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The Supreme Court has held that a court cannot examine the integrity and service records of an employee while examining a transfer order passed by an employer.

A bench of Justices Tarun Chatterjee and R M Lodha, while dismissing the appeal of one sub-registrar, who was under transfer from Ghaziabad to Hapur, noted that it is the exclusive prerogative of the state government or Inspector General of Registration to decide his place of posting.

Speaking for the Bench, Justice Lodha in the 9-page judgment pulled up the Allahabad High Court and noted, ‘We are pained to observe that the High Court seriously erred in deciding as to whether respondent no 5 was a competent person to be posted at Ghaziabad VI as the sub-registrar.’ ‘That exercise undertaken by the High Court did not fall within its domain and was rather uncalled for,’ added Justice Lodha.

‘We are unable to approve the direction issued to the state government and IG of Registration to transfer a competent officer at Ghaziabad VI as sub-registrar after holding that respondent no 5 (Rajendra Singh) cannot be said to be an officer having a better conduct and integrity in comparison to the petitioner (Karvendra Singh) justifying his posting at Ghaziabad VI,’ he said.

‘The High Court entered into an arena which did not belong to it and thereby commited a serious error of law. The only question required to be seen was whether transfer of respondent no 5 was actuated with mala fides or otherwise in violation of statutory rules,’ he observed.

‘The transfer of respondent no 5 was not found to suffer from any of these vices. The High Court went into the competence and suitability of respondent no 5 for such posting.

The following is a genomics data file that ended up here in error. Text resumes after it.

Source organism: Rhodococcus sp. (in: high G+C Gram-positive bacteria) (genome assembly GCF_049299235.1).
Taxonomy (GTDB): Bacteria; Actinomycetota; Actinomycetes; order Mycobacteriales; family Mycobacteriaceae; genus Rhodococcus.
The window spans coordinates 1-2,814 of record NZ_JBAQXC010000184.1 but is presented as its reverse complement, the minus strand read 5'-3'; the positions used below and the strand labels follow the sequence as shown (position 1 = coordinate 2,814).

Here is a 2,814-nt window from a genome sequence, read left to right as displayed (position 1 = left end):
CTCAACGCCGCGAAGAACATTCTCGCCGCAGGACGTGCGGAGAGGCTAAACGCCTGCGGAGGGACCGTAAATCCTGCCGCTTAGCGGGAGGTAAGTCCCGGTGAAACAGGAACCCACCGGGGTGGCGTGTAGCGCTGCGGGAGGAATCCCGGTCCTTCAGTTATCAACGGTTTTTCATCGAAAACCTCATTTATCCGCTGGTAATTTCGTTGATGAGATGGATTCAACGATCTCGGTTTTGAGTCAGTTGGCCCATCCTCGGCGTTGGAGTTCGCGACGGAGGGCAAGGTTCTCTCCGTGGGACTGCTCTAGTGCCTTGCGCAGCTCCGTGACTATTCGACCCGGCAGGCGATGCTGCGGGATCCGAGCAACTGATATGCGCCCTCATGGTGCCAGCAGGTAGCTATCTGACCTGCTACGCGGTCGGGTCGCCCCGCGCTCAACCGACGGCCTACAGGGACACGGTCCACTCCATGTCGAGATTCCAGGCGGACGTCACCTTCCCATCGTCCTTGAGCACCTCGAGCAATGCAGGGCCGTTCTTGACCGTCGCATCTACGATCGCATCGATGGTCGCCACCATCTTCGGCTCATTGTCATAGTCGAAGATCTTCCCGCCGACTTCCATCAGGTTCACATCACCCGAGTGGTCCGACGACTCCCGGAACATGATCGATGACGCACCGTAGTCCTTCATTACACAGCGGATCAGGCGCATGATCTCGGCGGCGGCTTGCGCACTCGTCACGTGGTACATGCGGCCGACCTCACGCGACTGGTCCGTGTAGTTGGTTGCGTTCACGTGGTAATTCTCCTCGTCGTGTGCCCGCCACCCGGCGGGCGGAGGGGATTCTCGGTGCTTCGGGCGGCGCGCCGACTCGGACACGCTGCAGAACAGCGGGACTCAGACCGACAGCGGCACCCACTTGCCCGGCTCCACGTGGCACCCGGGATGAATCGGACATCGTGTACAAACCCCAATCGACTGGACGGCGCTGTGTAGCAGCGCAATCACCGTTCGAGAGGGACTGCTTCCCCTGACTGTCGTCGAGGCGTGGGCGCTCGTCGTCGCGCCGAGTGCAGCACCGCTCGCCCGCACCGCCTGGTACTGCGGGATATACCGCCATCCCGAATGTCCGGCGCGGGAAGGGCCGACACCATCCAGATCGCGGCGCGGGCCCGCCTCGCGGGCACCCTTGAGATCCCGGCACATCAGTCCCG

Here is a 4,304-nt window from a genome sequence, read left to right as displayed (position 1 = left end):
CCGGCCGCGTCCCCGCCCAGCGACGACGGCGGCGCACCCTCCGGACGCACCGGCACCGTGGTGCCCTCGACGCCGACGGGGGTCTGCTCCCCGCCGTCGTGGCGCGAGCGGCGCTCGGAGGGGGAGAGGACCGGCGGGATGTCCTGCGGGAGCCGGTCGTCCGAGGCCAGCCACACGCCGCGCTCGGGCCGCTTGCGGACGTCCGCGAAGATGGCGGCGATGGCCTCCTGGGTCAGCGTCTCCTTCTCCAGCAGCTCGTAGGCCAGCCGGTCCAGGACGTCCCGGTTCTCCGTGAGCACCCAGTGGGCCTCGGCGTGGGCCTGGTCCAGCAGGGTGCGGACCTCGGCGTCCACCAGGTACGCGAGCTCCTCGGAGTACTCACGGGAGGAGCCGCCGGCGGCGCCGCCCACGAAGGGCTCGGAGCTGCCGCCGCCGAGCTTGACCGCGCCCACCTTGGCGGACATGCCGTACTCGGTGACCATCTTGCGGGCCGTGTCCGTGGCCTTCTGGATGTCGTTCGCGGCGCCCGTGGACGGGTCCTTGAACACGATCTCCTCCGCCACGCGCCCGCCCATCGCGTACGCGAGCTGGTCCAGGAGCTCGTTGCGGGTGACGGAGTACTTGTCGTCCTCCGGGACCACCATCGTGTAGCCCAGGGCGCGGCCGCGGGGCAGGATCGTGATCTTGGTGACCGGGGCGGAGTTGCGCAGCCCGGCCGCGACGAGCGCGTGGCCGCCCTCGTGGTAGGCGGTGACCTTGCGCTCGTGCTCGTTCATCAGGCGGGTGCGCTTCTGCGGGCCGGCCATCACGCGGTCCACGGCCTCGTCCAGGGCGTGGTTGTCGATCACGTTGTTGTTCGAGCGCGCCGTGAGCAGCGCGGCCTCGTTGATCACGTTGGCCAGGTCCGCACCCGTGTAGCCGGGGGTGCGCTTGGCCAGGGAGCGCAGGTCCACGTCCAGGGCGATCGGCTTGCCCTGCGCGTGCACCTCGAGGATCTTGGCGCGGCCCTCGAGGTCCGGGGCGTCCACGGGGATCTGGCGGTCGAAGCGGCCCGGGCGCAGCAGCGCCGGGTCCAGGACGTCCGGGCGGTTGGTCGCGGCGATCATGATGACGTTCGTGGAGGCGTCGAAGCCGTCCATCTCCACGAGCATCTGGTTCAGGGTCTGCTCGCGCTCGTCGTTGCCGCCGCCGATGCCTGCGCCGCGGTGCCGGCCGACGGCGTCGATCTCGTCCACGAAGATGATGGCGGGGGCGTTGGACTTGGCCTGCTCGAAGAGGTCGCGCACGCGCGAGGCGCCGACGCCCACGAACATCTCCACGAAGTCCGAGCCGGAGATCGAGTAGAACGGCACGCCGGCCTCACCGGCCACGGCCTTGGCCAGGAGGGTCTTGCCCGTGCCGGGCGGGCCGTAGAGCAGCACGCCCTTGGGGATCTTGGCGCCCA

‘It is here that the High Court fell into a grave error. The impugned order of the High Court cast stigma in the service of respondent no 5 which may also add prejudicial to his interest in the pending appeal against the adverse remarks,’ he stated.

The controversy arose when Rajendra Singh was transferred on July 31, 2007 from Hapur to Ghaziabad as sub-registrar and the petitioner Karvendra Singh was shifted to Hapur II as sub-registrar.

The High Court, while upholding the transfer of Karvendra Singh, quashed the transfer of Rajendra Singh on the ground that the officer was a man of doubtful integrity as vigilance inquiry was ordered against him and he also had an adverse entry in his service record which was made in 2005.

The plea of Rajendra Singh that he has been a given clean chit by the vigilance department and his appeal against adverse entry is pending disposal.

The plea of Karvendra Singh that he had been transferred within a month of his posting on the basis of complaint of one Radhey Lal, Sanyojak Dalit Morcha Sangharsh Samiti, Lucknow and transfer order was arbitrary, stigmatic and suffered from non-application of mind.

The apex court in its judgment also noted that ‘a government servant has no vested rights to remain posted at a place of his choice, nor can he insist that he must be posted at one place or the other.

‘He is liable to be transferred in the administrative exigencies from one place to the other. No government can function if the government servant once appointed or posted at a particular place or position, continues in such place or position as long as he desires.

‘It is for the state government or IG of Registration to decide about his place of posting.’ ‘As to at what place respondent no 5 should be posted is an exclusive prerogative of the state government,’ Justice Lodha stated.

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